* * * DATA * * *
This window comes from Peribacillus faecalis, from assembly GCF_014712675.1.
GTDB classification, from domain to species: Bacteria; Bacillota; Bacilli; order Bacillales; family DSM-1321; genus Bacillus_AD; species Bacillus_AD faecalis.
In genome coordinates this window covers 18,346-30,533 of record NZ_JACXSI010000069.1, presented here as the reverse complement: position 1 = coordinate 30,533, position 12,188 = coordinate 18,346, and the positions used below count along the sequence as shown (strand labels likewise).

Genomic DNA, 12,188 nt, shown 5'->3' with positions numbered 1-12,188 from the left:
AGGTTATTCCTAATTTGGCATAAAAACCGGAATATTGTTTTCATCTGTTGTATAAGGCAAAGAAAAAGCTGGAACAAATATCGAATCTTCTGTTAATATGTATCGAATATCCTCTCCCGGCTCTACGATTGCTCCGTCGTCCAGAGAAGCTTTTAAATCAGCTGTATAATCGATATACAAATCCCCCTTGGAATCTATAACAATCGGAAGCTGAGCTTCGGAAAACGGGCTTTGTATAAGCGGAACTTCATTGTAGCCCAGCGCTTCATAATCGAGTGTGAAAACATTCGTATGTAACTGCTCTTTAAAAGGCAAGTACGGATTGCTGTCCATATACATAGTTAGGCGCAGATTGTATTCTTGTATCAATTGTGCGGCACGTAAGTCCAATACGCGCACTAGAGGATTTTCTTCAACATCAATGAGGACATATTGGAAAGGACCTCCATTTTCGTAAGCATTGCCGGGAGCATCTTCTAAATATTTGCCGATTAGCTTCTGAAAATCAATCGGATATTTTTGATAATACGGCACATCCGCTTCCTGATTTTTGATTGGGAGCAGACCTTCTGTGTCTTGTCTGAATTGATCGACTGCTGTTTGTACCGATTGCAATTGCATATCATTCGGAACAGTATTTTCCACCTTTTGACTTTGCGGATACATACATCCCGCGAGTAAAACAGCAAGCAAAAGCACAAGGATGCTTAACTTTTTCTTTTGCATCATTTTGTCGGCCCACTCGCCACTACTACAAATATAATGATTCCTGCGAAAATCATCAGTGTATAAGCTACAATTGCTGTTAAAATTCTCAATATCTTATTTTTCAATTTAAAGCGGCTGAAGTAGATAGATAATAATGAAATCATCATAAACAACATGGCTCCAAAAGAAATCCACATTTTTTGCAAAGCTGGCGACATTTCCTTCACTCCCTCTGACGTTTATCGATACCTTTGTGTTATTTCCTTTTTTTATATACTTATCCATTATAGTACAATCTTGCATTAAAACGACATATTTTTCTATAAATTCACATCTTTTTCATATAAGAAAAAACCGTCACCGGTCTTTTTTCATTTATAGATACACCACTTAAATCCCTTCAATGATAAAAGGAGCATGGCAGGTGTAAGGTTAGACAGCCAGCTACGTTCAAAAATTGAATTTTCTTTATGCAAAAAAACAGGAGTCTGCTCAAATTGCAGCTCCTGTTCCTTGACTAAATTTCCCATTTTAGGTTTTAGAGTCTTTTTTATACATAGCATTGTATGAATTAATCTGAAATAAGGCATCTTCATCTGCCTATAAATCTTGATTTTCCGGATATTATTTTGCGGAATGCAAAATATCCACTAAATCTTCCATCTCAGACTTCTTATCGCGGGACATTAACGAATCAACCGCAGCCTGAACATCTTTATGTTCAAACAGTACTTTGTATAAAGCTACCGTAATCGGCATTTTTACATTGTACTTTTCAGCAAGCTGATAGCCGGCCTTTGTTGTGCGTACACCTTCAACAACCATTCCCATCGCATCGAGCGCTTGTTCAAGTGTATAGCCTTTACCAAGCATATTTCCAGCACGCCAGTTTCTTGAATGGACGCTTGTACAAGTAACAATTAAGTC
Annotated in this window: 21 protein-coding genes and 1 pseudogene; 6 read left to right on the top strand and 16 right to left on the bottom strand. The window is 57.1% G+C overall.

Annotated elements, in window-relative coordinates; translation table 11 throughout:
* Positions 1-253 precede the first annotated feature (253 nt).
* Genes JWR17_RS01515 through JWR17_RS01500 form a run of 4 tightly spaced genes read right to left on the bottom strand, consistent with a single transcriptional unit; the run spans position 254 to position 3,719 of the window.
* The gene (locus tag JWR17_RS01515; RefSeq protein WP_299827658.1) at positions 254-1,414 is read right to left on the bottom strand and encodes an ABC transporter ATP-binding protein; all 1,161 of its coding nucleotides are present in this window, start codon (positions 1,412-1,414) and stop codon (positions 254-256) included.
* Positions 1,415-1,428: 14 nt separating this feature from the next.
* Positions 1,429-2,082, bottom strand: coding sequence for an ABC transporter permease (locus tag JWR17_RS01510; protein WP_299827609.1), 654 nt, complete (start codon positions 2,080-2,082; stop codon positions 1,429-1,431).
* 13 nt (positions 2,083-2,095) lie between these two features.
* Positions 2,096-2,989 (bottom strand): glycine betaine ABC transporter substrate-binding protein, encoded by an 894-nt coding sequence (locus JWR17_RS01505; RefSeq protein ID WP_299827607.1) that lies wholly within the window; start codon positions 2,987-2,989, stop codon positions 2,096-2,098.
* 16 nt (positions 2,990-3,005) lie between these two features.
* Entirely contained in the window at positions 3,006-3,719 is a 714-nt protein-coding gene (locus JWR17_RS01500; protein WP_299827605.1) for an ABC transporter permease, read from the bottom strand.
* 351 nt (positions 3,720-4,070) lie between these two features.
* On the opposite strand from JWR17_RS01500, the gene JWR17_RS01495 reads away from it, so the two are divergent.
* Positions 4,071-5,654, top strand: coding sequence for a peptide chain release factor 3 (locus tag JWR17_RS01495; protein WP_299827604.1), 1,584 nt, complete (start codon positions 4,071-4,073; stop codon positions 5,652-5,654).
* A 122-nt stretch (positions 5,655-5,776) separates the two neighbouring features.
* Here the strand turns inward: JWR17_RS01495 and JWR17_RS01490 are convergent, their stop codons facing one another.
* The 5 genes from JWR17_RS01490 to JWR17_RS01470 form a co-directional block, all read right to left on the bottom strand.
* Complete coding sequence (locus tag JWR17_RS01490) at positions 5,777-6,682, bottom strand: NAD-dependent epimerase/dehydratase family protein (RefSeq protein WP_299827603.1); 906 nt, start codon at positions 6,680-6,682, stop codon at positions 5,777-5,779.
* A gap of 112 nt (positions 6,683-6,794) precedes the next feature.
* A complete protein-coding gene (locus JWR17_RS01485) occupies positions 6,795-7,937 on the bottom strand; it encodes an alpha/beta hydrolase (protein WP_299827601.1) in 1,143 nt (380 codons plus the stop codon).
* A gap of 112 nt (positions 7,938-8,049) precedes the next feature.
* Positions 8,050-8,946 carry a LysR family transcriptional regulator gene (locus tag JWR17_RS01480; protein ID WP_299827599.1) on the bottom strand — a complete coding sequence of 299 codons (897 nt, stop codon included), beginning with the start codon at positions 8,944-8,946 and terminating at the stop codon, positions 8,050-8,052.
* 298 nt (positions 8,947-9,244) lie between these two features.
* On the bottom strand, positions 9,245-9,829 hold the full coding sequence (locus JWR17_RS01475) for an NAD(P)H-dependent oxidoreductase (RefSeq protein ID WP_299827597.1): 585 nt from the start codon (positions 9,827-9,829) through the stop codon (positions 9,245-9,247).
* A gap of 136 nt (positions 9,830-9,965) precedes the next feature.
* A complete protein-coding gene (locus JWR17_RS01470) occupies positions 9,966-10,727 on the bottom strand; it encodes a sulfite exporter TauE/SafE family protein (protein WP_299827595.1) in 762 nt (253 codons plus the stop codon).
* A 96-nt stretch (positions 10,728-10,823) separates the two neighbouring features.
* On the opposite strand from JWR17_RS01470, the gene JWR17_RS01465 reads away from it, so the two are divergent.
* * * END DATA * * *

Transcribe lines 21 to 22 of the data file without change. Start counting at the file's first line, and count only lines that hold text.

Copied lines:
* Here the strand turns inward: JWR17_RS01495 and JWR17_RS01490 are convergent, their stop codons facing one another.
* The 5 genes from JWR17_RS01490 to JWR17_RS01470 form a co-directional block, all read right to left on the bottom strand.